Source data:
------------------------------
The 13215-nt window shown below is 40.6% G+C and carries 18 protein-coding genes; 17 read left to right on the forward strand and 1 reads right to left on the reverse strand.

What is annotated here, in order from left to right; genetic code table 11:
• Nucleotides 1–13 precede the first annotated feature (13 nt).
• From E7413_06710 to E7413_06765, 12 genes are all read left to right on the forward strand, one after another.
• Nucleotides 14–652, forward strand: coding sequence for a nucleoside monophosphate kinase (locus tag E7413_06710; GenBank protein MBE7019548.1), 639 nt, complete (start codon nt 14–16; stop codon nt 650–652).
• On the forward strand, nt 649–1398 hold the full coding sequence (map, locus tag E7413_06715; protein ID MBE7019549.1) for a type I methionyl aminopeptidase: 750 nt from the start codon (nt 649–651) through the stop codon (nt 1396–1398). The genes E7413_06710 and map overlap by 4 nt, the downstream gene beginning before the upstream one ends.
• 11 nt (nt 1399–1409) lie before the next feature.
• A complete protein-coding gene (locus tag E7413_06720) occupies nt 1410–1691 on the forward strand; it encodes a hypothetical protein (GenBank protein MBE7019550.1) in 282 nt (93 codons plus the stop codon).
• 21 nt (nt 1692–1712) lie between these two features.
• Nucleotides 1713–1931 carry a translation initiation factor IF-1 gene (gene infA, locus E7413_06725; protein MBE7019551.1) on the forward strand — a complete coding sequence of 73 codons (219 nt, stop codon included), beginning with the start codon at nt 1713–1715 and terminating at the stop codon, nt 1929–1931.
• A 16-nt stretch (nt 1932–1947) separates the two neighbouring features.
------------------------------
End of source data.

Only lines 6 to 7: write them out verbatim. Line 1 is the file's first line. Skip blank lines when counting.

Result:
• On the forward strand, nt 649–1398 hold the full coding sequence (map, locus tag E7413_06715; protein ID MBE7019549.1) for a type I methionyl aminopeptidase: 750 nt from the start codon (nt 649–651) through the stop codon (nt 1396–1398). The genes E7413_06710 and map overlap by 4 nt, the downstream gene beginning before the upstream one ends.
• 11 nt (nt 1399–1409) lie before the next feature.